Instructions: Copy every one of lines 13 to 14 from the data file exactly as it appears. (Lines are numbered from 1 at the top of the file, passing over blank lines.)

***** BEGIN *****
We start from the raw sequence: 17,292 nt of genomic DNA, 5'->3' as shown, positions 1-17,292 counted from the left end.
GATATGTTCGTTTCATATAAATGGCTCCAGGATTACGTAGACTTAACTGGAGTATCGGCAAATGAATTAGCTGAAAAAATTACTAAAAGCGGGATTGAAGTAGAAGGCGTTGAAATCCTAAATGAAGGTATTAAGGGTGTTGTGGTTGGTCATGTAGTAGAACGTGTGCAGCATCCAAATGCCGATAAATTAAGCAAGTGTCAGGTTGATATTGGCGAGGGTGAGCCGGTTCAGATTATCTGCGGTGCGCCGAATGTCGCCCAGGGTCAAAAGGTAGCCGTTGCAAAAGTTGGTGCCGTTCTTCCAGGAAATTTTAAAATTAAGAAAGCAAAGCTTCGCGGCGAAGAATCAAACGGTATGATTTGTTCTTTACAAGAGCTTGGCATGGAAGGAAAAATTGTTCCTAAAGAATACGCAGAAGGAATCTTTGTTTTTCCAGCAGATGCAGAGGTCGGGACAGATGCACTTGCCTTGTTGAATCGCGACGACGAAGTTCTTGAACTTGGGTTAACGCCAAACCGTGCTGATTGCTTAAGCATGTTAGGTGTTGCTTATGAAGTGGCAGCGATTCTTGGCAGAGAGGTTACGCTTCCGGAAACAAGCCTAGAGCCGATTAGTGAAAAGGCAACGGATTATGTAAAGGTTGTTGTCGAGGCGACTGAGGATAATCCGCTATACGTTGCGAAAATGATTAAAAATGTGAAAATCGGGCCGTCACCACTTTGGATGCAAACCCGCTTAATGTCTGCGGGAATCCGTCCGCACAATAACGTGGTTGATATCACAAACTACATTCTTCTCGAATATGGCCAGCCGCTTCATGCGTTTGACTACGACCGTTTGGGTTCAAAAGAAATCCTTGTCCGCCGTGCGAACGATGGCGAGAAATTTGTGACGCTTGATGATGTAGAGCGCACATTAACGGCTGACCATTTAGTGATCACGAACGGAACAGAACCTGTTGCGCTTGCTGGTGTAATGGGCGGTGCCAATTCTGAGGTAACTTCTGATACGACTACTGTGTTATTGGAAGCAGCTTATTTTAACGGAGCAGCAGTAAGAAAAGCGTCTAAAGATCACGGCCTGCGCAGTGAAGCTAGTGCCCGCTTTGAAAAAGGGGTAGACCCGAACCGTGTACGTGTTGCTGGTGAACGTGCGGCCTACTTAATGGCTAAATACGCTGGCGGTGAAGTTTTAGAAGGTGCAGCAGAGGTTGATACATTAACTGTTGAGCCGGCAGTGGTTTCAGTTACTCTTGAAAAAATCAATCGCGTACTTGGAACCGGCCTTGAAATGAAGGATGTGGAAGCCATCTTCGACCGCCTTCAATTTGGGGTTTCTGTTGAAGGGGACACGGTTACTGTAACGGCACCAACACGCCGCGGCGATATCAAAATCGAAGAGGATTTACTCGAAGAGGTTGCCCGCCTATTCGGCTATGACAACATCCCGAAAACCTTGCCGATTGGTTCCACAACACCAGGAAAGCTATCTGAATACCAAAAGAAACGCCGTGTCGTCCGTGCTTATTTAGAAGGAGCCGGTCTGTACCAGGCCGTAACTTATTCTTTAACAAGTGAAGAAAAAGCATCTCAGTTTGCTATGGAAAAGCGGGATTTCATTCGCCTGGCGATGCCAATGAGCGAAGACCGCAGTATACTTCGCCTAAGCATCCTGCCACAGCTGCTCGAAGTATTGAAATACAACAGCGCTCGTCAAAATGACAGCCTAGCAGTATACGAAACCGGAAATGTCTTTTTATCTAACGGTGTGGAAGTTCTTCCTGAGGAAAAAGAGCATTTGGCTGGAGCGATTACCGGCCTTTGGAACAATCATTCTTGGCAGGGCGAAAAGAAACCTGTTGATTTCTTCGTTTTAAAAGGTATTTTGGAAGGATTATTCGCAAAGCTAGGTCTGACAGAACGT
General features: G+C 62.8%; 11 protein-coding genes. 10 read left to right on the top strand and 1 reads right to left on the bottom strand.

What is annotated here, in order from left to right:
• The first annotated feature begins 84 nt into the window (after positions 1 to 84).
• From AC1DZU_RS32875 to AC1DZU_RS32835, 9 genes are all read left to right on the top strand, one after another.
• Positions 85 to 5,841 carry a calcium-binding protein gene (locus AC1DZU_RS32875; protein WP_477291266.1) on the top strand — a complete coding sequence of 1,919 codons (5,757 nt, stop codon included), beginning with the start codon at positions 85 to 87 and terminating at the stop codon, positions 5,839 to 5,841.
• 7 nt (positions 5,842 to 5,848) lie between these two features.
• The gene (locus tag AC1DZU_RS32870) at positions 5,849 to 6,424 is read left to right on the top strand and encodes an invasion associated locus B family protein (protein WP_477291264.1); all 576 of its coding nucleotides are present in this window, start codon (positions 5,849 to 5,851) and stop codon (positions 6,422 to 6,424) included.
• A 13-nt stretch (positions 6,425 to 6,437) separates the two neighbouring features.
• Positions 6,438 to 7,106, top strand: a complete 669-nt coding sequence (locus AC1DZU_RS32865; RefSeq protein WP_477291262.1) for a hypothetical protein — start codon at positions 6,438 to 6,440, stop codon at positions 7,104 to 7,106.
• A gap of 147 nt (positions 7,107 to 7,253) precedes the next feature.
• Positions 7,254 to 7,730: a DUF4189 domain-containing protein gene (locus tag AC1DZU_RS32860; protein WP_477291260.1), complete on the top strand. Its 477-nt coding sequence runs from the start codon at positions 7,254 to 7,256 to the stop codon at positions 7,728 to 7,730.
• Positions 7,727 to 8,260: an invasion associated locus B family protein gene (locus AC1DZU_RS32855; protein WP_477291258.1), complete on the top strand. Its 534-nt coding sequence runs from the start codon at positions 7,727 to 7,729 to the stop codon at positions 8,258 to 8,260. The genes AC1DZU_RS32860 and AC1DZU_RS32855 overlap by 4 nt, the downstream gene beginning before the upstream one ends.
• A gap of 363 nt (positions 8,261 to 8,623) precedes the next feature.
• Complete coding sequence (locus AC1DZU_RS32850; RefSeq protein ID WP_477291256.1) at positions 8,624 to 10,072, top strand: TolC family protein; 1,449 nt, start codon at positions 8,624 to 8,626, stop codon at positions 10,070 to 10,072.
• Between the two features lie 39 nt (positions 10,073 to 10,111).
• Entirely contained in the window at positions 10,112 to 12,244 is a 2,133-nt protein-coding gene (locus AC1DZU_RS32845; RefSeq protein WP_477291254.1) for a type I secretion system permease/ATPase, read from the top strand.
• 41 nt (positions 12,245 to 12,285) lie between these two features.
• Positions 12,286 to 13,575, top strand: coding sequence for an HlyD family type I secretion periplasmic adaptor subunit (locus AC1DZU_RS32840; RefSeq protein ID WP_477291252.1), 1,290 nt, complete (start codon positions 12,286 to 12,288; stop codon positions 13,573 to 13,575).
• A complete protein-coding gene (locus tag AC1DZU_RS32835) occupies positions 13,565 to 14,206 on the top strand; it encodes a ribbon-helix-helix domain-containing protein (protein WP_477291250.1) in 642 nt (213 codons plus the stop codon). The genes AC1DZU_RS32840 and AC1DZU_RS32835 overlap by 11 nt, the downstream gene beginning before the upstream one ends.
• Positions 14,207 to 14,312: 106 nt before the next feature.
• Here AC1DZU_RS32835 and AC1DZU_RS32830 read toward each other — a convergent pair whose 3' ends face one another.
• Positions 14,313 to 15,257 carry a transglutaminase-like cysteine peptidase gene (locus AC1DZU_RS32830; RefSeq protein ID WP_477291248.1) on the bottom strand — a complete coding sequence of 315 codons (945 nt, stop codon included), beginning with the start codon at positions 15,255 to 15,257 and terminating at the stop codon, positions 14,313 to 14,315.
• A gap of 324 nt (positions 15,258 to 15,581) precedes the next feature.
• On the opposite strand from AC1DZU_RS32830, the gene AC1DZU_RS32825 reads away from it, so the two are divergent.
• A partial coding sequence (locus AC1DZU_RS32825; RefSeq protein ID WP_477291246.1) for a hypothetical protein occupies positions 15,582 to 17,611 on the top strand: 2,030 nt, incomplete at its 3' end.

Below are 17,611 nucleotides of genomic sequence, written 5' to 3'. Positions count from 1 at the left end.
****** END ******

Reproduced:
• Positions 7,254 to 7,730: a DUF4189 domain-containing protein gene (locus tag AC1DZU_RS32860; protein WP_477291260.1), complete on the top strand. Its 477-nt coding sequence runs from the start codon at positions 7,254 to 7,256 to the stop codon at positions 7,728 to 7,730.
• Positions 7,727 to 8,260: an invasion associated locus B family protein gene (locus AC1DZU_RS32855; protein WP_477291258.1), complete on the top strand. Its 534-nt coding sequence runs from the start codon at positions 7,727 to 7,729 to the stop codon at positions 8,258 to 8,260. The genes AC1DZU_RS32860 and AC1DZU_RS32855 overlap by 4 nt, the downstream gene beginning before the upstream one ends.